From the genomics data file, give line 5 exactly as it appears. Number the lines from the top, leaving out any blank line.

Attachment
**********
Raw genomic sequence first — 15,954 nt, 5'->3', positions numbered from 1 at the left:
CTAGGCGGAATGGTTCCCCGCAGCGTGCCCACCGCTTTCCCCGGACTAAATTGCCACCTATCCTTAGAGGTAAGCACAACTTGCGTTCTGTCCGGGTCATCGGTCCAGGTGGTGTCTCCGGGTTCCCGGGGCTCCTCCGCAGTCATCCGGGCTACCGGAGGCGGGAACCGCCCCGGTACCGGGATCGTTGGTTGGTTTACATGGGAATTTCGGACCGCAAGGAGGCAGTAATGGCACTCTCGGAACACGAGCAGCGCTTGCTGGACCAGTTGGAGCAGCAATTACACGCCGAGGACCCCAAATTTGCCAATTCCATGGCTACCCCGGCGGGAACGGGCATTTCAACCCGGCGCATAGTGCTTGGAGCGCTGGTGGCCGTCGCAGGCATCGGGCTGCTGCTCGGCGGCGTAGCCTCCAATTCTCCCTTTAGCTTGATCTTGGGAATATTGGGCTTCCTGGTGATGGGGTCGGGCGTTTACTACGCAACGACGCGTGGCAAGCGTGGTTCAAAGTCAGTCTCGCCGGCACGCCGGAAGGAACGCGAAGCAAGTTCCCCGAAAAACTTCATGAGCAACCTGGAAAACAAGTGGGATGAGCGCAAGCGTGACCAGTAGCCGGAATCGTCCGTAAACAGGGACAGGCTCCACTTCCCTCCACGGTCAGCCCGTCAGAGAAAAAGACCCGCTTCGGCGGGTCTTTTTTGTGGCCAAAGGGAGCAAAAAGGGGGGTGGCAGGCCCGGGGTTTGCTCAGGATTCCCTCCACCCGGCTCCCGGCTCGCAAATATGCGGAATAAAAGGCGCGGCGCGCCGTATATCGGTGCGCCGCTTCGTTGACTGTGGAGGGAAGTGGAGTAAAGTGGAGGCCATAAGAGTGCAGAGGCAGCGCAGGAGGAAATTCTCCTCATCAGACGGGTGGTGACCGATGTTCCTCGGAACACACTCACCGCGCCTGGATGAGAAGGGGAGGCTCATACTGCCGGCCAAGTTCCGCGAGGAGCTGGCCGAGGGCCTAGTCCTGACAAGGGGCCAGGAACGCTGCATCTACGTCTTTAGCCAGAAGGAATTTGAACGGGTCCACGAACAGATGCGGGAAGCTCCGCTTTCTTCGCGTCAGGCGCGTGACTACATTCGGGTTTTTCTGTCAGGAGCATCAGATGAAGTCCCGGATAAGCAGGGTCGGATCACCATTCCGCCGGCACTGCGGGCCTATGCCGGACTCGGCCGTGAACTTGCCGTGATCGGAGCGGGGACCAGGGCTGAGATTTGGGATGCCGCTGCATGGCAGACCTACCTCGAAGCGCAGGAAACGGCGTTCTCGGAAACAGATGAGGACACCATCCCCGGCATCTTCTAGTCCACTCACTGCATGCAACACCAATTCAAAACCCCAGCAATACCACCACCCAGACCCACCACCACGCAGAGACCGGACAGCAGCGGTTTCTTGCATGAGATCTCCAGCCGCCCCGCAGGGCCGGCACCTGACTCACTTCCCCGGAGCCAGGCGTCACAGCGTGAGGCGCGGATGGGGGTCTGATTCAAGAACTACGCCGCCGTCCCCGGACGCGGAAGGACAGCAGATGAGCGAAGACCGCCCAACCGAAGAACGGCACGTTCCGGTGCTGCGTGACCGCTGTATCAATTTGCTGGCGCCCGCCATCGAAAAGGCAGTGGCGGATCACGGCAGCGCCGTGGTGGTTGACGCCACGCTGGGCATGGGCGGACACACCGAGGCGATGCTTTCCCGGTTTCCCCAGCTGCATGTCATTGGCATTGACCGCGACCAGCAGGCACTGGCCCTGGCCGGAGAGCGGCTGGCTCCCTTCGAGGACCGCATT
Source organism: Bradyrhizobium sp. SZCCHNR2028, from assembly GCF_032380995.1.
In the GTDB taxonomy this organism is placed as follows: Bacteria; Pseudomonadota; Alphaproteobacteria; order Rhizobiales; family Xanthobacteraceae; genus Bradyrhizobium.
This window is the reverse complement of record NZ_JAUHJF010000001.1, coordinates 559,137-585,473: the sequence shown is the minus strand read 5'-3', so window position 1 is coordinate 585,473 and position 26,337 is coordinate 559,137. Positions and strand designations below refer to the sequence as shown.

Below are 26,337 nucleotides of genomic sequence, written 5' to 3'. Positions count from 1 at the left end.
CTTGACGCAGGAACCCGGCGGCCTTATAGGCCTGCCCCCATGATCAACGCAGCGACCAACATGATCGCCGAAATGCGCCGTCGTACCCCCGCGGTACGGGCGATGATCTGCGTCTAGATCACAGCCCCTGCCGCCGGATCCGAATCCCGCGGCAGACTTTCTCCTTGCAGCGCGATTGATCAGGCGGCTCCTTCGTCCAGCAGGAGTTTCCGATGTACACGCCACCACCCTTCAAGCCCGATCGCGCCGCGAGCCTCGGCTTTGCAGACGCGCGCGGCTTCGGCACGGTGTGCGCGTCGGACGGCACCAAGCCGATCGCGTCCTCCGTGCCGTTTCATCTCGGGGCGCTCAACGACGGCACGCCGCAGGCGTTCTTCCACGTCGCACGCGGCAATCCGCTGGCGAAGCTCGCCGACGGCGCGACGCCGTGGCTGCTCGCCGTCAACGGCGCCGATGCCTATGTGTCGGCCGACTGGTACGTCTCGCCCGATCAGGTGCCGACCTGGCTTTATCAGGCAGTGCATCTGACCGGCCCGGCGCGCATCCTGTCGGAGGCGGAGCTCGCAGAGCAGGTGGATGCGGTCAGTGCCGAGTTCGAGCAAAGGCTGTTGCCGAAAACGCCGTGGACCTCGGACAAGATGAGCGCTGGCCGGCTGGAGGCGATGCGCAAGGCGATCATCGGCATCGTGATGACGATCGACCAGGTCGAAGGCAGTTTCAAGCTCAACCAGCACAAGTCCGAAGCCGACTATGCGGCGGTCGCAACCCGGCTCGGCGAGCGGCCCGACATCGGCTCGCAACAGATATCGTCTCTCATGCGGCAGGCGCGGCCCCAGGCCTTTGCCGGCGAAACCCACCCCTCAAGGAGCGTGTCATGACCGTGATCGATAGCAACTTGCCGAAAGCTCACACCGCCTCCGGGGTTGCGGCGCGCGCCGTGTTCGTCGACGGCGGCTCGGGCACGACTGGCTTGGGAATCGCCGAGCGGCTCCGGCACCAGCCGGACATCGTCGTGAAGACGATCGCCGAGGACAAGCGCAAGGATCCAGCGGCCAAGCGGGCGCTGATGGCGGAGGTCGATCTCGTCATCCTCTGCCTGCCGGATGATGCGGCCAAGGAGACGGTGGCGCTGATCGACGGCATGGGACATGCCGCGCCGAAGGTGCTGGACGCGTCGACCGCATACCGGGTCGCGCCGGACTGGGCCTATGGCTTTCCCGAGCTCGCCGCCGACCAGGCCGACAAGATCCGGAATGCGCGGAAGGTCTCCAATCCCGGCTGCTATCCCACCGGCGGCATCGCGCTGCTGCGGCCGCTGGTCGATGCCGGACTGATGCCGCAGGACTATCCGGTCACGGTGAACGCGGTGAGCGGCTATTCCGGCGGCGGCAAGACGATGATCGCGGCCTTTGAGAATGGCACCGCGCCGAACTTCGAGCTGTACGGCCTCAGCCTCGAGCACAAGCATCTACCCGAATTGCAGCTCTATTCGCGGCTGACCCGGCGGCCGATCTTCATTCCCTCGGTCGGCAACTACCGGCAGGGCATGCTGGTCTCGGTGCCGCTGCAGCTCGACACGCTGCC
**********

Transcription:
This window is the reverse complement of record NZ_JAUHJF010000001.1, coordinates 559,137-585,473: the sequence shown is the minus strand read 5'-3', so window position 1 is coordinate 585,473 and position 26,337 is coordinate 559,137. Positions and strand designations below refer to the sequence as shown.